"Originally, what Thunders played was a '55 Gibson 'Les Paul TV' (special), which included a single cutaway limed-TV mahogany body finish, a rosewood fretboard and a set-in neck. They're were a total of 5 made in '54 as prototypes, and introduced with 230 in '55, 511 were made in '56, 552 were made in '57, 429 were made in '58, 543 were made in '59, and 419 were made in '60. Quite rare. He also played a double cutaway Gibson 'Les Paul Jr.' Also, with the limed mahogany TV finish, along with a rosewood fretboard, and a set in neck. These were also manufactured and shipped as a '54 first year introduction at 823 pieces, 2,839 were made in '55, 3,129 were made in '56, 2,959 were made in '57, 2,408 were made in '58, 4,364 were made in '59, and 2,513 were made in '60. Not so rare. The Gibson 'Les Paul Jr.' to this day remains as the most common and most highly manufactured Gibson in the 1950's. Oddly, enough the Les Paul Standard was introduced in 1952 and did quite poorly (you wouldn't think of it looking in a music store today, or on the MTV, huh?). Well, not 'poorly', but not great. They were introduced with 1,716 pieces, and only peaked in the '50s in '53 at 2,245 pieces. Just fascinating, huh?"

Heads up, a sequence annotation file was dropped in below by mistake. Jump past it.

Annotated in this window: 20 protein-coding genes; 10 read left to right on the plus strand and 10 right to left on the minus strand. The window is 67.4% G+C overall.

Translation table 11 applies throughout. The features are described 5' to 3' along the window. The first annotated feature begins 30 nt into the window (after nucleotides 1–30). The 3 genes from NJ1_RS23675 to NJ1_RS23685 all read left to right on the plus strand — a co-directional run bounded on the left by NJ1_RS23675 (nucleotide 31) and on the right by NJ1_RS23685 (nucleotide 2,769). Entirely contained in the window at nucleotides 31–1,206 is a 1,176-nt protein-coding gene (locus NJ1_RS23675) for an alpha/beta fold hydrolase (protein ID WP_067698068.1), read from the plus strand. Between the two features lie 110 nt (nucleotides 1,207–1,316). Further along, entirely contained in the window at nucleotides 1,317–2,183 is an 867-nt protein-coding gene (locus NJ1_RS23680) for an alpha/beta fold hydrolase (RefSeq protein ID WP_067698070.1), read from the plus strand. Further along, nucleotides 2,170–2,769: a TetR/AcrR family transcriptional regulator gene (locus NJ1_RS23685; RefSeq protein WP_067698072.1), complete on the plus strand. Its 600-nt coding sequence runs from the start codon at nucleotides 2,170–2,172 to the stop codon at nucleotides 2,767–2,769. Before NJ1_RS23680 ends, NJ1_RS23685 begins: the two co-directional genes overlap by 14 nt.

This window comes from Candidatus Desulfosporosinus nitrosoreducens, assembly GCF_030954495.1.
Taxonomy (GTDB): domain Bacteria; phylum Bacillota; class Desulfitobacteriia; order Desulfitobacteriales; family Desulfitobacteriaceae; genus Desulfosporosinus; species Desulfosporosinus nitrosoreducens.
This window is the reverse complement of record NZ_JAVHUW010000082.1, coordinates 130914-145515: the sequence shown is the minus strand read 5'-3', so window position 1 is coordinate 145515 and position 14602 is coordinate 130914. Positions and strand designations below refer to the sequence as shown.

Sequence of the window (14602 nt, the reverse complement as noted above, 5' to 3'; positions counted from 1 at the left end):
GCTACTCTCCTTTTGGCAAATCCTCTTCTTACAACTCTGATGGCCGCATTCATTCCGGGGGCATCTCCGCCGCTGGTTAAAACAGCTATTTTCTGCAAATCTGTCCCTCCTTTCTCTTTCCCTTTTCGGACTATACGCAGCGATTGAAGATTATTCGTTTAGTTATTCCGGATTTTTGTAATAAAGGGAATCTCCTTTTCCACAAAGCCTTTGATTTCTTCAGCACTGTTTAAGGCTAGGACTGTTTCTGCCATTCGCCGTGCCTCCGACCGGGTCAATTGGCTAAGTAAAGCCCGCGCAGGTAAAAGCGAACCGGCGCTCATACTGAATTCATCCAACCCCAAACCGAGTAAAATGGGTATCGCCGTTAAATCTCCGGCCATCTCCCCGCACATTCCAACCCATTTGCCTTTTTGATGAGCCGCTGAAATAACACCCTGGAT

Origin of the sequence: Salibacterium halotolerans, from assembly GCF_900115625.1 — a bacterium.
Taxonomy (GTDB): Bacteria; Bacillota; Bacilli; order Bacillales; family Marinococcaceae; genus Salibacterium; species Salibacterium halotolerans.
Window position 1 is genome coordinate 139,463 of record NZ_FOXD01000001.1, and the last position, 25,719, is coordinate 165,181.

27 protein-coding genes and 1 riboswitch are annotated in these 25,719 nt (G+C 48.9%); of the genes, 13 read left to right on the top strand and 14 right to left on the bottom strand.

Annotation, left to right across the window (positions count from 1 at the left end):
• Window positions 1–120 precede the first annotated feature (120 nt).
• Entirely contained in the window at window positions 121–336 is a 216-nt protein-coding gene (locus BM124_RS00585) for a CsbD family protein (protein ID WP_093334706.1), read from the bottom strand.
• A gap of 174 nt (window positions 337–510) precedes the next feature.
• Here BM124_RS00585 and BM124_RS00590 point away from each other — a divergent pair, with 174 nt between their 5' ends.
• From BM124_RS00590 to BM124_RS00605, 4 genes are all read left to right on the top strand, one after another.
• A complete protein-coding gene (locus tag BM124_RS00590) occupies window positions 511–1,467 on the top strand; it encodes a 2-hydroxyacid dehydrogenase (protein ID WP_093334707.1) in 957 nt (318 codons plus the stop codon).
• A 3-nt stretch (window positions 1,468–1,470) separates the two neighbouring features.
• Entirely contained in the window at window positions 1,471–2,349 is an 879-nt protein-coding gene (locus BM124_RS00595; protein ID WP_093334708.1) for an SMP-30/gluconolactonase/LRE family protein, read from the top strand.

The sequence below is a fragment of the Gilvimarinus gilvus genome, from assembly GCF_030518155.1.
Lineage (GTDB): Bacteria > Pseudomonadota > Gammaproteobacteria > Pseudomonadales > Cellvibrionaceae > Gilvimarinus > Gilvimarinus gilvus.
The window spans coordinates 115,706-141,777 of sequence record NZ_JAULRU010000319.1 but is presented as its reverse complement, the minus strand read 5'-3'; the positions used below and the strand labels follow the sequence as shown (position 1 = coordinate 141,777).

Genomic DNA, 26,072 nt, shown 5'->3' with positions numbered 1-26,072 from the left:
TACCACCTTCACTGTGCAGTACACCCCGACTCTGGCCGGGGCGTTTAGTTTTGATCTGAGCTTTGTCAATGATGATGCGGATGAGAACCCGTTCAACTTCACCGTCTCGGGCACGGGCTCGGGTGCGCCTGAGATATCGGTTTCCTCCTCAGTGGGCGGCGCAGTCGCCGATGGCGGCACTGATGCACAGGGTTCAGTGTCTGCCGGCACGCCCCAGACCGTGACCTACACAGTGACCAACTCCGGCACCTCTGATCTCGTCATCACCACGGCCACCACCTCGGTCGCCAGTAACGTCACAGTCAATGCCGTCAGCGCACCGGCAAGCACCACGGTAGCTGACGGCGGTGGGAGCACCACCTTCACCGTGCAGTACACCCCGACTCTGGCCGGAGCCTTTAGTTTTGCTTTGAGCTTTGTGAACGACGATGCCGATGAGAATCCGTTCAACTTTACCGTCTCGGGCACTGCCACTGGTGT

"I got most of the information from a great book entitled "American Guitars: An Illustrated History" by Tom Wheeler. Great stuff. It's highly recommended if you're into guitars as much as I am. It'd cost you roughly $20, but it's worth it. It's big, lot of facts, and a lot of pictures, with a 120 center spread in full color. The other stuff, I got from just being a big Thunders fan. A friend of mine has numerous live photos from '73 - '74, from 5 shows that he took from their 1st three Midwestern tours. Four out of 5 shows Thunders was playing the same Les Paul Special with the TV and single cutaway. The 5th show was the latest and he was playing a Jr. with a double cutaway, actually switching different guitars 3 times. So, my assumption is that he played specials nearly exclusively until soon after their 2nd album came out. If you look at the "Too Much Too Soon" I believe he's playing a special. And, if you take a glimpse of stuff past that like live photos or the cover of "Red Patent Leather" he holds a different Jr. every time, hardly the same one twice, noticed by the sticker display, of course. But, after March of '74 I've never seen him play a special. At least to my knowledge anyway."